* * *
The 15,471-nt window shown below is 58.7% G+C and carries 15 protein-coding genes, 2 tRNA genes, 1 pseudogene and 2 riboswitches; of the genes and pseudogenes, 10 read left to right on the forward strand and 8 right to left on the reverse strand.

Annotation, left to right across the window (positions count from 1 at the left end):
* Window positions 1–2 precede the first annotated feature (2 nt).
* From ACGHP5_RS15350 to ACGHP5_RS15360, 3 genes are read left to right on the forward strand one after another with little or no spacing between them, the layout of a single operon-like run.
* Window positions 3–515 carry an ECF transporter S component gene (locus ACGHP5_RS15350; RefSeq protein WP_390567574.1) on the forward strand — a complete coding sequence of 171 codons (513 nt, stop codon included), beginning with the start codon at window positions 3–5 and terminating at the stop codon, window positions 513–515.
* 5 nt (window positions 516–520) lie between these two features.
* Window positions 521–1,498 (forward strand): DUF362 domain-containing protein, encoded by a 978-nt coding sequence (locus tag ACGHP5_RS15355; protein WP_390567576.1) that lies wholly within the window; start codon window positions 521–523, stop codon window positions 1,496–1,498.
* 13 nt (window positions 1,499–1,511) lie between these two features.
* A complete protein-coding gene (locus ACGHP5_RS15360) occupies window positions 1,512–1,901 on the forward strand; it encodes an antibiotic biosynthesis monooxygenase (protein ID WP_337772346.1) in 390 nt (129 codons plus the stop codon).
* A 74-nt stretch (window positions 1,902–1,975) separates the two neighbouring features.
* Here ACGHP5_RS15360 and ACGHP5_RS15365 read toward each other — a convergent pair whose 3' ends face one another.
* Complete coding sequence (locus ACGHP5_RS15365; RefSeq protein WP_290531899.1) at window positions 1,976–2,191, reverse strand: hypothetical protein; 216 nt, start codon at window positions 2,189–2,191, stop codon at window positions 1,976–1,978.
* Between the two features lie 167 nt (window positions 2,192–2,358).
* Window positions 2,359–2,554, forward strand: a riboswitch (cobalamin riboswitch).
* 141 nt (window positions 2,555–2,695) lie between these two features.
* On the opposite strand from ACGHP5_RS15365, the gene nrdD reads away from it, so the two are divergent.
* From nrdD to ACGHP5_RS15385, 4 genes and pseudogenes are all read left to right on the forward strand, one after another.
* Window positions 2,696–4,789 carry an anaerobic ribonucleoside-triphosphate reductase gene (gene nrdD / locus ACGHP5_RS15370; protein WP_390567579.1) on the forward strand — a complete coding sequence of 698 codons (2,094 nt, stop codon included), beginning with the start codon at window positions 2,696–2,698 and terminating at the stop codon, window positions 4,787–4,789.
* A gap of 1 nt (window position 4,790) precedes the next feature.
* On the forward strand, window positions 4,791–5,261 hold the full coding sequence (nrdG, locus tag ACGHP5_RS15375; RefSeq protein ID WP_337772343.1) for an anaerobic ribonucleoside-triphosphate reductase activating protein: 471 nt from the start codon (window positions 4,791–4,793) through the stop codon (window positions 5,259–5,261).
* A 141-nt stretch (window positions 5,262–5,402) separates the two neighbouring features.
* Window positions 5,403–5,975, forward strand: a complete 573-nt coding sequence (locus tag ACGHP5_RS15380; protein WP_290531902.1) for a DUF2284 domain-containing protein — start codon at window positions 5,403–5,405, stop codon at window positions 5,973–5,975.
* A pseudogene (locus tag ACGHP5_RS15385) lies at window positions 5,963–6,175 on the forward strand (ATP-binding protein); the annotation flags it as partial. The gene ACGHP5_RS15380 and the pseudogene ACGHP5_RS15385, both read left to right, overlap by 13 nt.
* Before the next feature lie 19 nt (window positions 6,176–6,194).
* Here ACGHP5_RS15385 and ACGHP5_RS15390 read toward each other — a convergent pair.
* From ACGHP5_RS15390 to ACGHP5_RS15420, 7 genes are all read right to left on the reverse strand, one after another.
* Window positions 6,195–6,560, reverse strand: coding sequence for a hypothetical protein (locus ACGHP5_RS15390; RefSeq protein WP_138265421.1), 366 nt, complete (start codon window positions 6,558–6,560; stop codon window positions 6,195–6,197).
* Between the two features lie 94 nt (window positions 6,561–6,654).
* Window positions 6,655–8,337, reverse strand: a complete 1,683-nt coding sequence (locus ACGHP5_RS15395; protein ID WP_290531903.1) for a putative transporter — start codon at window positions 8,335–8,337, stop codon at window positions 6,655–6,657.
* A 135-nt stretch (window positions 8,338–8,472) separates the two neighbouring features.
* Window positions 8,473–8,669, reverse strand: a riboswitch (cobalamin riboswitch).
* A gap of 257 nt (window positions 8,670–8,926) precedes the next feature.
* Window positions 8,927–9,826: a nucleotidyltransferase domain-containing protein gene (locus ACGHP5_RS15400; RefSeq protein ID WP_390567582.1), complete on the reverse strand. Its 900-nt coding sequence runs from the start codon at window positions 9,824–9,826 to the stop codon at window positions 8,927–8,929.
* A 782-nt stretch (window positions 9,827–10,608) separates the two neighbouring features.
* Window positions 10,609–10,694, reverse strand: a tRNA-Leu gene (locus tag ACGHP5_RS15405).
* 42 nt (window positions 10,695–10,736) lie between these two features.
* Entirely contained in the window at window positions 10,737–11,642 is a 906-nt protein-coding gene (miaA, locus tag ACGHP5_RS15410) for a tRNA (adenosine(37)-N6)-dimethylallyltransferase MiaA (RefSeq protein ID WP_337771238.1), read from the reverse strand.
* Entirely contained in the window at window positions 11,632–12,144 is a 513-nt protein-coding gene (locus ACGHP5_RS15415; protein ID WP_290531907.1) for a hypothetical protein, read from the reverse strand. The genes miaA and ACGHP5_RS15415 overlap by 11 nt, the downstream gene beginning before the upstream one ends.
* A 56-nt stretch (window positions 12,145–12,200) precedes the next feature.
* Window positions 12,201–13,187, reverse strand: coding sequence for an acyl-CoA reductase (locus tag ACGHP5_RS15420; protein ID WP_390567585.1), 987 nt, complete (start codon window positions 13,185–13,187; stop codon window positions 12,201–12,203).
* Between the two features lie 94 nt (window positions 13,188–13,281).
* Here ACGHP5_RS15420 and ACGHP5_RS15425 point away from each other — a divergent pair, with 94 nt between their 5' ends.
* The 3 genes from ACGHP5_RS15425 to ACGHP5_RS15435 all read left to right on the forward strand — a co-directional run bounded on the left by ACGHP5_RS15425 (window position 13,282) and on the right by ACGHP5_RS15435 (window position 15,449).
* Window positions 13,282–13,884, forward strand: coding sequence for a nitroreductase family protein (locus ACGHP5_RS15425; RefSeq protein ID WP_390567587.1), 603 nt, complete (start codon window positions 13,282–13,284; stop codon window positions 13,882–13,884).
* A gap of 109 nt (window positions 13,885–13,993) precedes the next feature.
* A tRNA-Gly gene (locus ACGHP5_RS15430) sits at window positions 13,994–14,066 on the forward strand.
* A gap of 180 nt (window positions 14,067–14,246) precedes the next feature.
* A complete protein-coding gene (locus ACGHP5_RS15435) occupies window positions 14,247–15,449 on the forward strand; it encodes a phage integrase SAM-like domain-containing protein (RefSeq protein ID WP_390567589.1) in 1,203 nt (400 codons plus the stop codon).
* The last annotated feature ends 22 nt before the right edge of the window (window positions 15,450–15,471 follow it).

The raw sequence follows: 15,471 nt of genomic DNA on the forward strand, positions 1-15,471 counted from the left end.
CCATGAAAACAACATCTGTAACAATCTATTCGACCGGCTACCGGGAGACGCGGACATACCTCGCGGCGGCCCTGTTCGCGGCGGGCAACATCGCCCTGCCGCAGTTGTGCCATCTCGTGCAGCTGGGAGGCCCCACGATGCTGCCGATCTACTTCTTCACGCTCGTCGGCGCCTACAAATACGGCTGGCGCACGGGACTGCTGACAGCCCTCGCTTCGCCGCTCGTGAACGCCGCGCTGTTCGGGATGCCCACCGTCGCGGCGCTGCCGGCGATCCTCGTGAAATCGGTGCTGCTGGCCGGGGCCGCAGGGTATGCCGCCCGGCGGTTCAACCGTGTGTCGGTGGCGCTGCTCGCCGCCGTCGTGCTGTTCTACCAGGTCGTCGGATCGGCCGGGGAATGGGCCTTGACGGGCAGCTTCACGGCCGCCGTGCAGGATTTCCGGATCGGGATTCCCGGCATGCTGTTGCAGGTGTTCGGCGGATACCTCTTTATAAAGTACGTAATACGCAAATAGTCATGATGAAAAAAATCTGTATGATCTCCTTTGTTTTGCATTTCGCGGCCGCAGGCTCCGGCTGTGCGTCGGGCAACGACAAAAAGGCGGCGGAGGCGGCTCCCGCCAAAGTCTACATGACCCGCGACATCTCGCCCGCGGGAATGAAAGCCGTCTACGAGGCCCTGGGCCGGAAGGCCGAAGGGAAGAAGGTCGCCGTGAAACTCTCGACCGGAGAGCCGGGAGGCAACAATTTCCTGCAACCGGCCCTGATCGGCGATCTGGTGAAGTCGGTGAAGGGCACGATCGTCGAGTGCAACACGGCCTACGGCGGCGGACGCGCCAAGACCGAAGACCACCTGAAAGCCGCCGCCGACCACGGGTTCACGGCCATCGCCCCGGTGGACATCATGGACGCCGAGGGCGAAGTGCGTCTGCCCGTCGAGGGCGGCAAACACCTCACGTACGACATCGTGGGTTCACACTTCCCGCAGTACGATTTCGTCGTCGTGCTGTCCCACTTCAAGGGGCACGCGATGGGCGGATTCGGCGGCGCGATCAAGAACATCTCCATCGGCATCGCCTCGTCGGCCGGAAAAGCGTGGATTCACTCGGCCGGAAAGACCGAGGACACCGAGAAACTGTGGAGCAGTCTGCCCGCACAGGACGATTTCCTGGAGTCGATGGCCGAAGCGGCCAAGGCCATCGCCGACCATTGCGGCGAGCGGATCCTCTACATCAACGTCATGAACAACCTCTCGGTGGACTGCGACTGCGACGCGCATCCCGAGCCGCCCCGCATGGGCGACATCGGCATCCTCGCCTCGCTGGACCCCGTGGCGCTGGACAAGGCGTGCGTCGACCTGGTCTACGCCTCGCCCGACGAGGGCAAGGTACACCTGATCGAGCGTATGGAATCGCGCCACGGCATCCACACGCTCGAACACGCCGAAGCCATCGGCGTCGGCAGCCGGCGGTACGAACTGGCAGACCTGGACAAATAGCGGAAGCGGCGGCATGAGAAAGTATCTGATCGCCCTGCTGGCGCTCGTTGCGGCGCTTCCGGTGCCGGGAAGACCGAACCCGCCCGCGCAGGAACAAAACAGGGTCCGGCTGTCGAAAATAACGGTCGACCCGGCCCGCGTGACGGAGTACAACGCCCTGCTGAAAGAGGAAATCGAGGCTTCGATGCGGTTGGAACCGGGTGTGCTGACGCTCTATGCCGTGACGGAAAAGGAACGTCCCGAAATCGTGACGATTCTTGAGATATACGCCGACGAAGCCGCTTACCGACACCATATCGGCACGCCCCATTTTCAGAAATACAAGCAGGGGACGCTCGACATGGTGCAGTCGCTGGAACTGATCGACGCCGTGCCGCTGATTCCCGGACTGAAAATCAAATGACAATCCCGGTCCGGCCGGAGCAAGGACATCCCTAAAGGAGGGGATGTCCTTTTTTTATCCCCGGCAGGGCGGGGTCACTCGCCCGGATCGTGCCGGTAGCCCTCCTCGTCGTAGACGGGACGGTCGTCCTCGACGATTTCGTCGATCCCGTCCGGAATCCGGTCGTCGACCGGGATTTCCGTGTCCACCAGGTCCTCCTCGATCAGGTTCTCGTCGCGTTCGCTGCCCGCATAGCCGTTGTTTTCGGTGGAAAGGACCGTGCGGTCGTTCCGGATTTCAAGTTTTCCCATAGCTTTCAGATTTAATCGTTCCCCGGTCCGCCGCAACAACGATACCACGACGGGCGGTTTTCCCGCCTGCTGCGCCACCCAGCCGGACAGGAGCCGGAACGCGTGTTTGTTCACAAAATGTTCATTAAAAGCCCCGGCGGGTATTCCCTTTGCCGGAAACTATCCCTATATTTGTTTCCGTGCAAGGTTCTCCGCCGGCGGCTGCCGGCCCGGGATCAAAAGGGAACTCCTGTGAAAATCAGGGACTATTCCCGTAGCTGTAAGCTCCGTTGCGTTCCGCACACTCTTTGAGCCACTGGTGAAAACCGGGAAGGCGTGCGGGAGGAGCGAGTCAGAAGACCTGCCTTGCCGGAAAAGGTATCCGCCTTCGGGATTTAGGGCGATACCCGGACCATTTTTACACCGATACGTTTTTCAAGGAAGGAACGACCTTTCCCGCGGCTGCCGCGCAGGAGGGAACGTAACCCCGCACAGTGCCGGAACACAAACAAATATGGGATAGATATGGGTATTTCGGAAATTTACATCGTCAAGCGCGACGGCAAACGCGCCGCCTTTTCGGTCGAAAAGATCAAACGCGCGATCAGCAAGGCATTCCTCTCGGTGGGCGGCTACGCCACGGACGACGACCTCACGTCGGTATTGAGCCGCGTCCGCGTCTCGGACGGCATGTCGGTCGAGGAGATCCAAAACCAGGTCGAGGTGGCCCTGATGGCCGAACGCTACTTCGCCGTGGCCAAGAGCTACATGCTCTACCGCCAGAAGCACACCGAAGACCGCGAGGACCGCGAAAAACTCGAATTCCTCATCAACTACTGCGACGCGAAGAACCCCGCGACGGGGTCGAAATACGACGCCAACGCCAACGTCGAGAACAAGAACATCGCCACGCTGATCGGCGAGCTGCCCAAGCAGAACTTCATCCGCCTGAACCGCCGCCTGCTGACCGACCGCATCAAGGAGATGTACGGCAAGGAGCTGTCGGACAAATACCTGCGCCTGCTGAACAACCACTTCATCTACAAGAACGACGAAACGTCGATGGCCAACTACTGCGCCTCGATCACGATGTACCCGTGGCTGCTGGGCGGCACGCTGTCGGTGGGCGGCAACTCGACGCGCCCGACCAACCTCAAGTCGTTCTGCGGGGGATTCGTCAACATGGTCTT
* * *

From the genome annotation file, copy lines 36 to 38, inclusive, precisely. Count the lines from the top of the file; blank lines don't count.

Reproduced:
* 42 nt (window positions 10,695–10,736) lie between these two features.
* Entirely contained in the window at window positions 10,737–11,642 is a 906-nt protein-coding gene (miaA, locus tag ACGHP5_RS15410) for a tRNA (adenosine(37)-N6)-dimethylallyltransferase MiaA (RefSeq protein ID WP_337771238.1), read from the reverse strand.
* Entirely contained in the window at window positions 11,632–12,144 is a 513-nt protein-coding gene (locus ACGHP5_RS15415; protein ID WP_290531907.1) for a hypothetical protein, read from the reverse strand. The genes miaA and ACGHP5_RS15415 overlap by 11 nt, the downstream gene beginning before the upstream one ends.